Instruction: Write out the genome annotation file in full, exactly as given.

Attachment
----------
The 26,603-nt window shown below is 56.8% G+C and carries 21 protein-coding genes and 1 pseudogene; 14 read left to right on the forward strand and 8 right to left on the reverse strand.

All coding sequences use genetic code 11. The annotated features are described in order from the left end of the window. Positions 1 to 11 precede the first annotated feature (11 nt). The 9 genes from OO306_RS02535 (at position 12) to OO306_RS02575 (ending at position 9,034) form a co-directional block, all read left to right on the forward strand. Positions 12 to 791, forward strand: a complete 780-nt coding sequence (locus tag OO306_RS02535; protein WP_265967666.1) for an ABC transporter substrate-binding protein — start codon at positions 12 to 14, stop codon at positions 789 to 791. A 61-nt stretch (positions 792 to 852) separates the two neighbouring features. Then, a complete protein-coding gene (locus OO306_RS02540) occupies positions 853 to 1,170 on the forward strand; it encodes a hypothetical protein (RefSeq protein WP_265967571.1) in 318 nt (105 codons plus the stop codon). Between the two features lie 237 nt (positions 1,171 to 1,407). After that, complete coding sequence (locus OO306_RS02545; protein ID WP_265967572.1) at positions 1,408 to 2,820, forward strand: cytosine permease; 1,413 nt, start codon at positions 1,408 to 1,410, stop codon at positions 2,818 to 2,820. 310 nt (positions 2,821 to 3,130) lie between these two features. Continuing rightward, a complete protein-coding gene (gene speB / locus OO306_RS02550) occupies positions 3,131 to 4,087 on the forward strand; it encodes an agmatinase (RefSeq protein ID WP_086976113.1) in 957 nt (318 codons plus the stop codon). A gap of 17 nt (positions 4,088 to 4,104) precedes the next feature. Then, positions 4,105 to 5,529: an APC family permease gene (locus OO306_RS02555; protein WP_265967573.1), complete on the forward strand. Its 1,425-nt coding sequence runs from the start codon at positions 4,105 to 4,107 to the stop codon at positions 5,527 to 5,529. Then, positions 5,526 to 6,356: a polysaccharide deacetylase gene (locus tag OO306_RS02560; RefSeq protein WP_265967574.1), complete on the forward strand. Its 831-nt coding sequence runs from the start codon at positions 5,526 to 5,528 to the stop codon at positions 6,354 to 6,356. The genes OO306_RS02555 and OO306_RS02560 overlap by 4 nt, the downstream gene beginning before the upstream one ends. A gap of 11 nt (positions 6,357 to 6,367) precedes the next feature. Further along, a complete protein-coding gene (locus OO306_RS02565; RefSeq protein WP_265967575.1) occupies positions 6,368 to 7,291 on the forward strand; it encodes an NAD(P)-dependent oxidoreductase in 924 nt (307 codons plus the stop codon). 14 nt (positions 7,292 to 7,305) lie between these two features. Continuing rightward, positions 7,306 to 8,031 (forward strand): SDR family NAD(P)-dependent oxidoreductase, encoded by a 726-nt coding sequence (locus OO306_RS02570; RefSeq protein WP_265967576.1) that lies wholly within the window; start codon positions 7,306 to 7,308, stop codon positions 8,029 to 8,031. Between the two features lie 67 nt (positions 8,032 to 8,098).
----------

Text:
The 26,603-nt window shown below is 56.8% G+C and carries 21 protein-coding genes and 1 pseudogene; 14 read left to right on the forward strand and 8 right to left on the reverse strand.

All coding sequences use genetic code 11. The annotated features are described in order from the left end of the window. Positions 1 to 11 precede the first annotated feature (11 nt). The 9 genes from OO306_RS02535 (at position 12) to OO306_RS02575 (ending at position 9,034) form a co-directional block, all read left to right on the forward strand. Positions 12 to 791, forward strand: a complete 780-nt coding sequence (locus tag OO306_RS02535; protein WP_265967666.1) for an ABC transporter substrate-binding protein — start codon at positions 12 to 14, stop codon at positions 789 to 791. A 61-nt stretch (positions 792 to 852) separates the two neighbouring features. Then, a complete protein-coding gene (locus OO306_RS02540) occupies positions 853 to 1,170 on the forward strand; it encodes a hypothetical protein (RefSeq protein WP_265967571.1) in 318 nt (105 codons plus the stop codon). Between the two features lie 237 nt (positions 1,171 to 1,407). After that, complete coding sequence (locus OO306_RS02545; protein ID WP_265967572.1) at positions 1,408 to 2,820, forward strand: cytosine permease; 1,413 nt, start codon at positions 1,408 to 1,410, stop codon at positions 2,818 to 2,820. 310 nt (positions 2,821 to 3,130) lie between these two features. Continuing rightward, a complete protein-coding gene (gene speB / locus OO306_RS02550) occupies positions 3,131 to 4,087 on the forward strand; it encodes an agmatinase (RefSeq protein ID WP_086976113.1) in 957 nt (318 codons plus the stop codon). A gap of 17 nt (positions 4,088 to 4,104) precedes the next feature. Then, positions 4,105 to 5,529: an APC family permease gene (locus OO306_RS02555; protein WP_265967573.1), complete on the forward strand. Its 1,425-nt coding sequence runs from the start codon at positions 4,105 to 4,107 to the stop codon at positions 5,527 to 5,529. Then, positions 5,526 to 6,356: a polysaccharide deacetylase gene (locus tag OO306_RS02560; RefSeq protein WP_265967574.1), complete on the forward strand. Its 831-nt coding sequence runs from the start codon at positions 5,526 to 5,528 to the stop codon at positions 6,354 to 6,356. The genes OO306_RS02555 and OO306_RS02560 overlap by 4 nt, the downstream gene beginning before the upstream one ends. A gap of 11 nt (positions 6,357 to 6,367) precedes the next feature. Further along, a complete protein-coding gene (locus OO306_RS02565; RefSeq protein WP_265967575.1) occupies positions 6,368 to 7,291 on the forward strand; it encodes an NAD(P)-dependent oxidoreductase in 924 nt (307 codons plus the stop codon). 14 nt (positions 7,292 to 7,305) lie between these two features. Continuing rightward, positions 7,306 to 8,031 (forward strand): SDR family NAD(P)-dependent oxidoreductase, encoded by a 726-nt coding sequence (locus OO306_RS02570; RefSeq protein WP_265967576.1) that lies wholly within the window; start codon positions 7,306 to 7,308, stop codon positions 8,029 to 8,031. Between the two features lie 67 nt (positions 8,032 to 8,098).